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Chapter 17. Preparing For The Effects Of... > Ten Commandments for Organizations C...

Ten Commandments for Organizations Coping with Workplace Change

  1. Provide a continuous flow of accurate and up-to-date information about the coming change, throughout the entire process.

    PROBLEM: A lack of accurate, current and official information will power the rumor mills, causing much unnecessary anxiety, pain and low trust. Further, without definitive word from an authorized spokesperson, employees will incorporate their own fantasies and can grieve needlessly.

    COMMENT: One senior director of a government agency undergoing reorganization and requiring massive redeployment has set up monthly “Town Meetings” to keep 1,100 employees informed of the latest developments.

    Other organizations use memos, e-mail, and unit meetings to keep the valid information flowing and the rumors down. Human Resources professionals have commented that a lack of information creates a climate of uncertainty, which feeds anxiety much the same as waiting for the results of a biopsy.

  2. Maintain a personal knowledge base regarding predictable patterns of change-loss grief reactions, and the skills for responding to people who are mourning.

    PROBLEM: If you don’t know what to expect from a grieving person, the feelings can be very upsetting to you.

    COMMENT: Your comfort level in being with a sad and angry employee will be raised if you anticipate certain feelings, attitudes and behaviors. Additionally, having helpful listening and response skills, as well as specific helping techniques, will increase your comfort and reduce your own stress.

  3. Maintain awareness of your own personal loss and grief issues that may be activated by the change-loss.

    PROBLEM: Managers often struggle with their own loss issues in times of change. Failure to acknowledge this in some way will increase personal stress and decrease availability to help others.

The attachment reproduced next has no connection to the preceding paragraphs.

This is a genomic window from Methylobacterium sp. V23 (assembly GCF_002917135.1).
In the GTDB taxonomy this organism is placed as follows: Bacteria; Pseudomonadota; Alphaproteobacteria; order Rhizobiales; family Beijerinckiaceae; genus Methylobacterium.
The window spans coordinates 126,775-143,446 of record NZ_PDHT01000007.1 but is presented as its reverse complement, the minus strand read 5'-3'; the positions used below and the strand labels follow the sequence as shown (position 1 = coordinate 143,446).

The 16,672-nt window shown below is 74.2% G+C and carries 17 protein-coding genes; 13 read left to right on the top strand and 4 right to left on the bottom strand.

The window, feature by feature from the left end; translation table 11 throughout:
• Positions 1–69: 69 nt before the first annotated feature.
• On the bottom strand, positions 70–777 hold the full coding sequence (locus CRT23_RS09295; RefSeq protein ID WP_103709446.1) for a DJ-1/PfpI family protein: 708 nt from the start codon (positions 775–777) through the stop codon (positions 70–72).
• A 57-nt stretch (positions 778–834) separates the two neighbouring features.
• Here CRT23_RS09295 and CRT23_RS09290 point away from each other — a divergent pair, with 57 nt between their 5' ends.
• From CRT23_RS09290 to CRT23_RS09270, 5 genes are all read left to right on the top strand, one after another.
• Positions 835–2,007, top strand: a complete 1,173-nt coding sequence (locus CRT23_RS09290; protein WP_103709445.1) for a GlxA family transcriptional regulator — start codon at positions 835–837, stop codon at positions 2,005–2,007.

COMMENT: All persons in the midst of a corporate transition, regardless of their roles, are subject to grief reactions. Talk with a close work friend, a consultant or someone outside of the organization. Writing down your feelings and concerns in a private journal can help to relieve some of the grief. Externalizing your grief material will relieve the pressure and increase your effectiveness in helping other employees.

  4. Maintain current awareness of the realities of the specific change-loss and its effects on all employees.

    PROBLEM: When managers avoid dealing with the effects of workplace changes on employees, they cannot plan for employee support. Denial of the reality of a change-loss situation can block out information about what is really going on in the hearts of employees.

    COMMENT: One director has arranged for over 1,000 employees to have direct access to him via confidential, anonymous e-mail. Each day he can read what people are feeling and concerned about and can respond to the messages personally on a computer bulletin board.

  5. Acknowledge the value and contributions of The Old.

    PROBLEM: When employees feel that their former organizational unit or group has been attacked or its value discounted, they typically react with anger, defensiveness and resentment of The New system.

    COMMENT: Rituals and ceremonies, even letters of acknowledgment of the value and contribution of the old group, will facilitate letting go of The Old and moving toward The New.

  6. Provide for continuity between The Old and The New by creating transitional roles, reporting relationships, and organizational groupings, and by generating informal and formal organizational means to keep people feeling that they are still a valued part of the organization.

    PROBLEM: During the in-between time, there is an increased possibility of instability, confusion, and anxiety.

    COMMENT: Provide temporary titles, appoint transition teams with specific tasks, and provide frequent updated procedures as the transition moves along. This gives employees a feeling of control, of structure and stability. Don’t let acting titles become permanent.

  7. Provide opportunities for people to grieve, by providing ending rituals for The Old as well as formal and informal grief support services.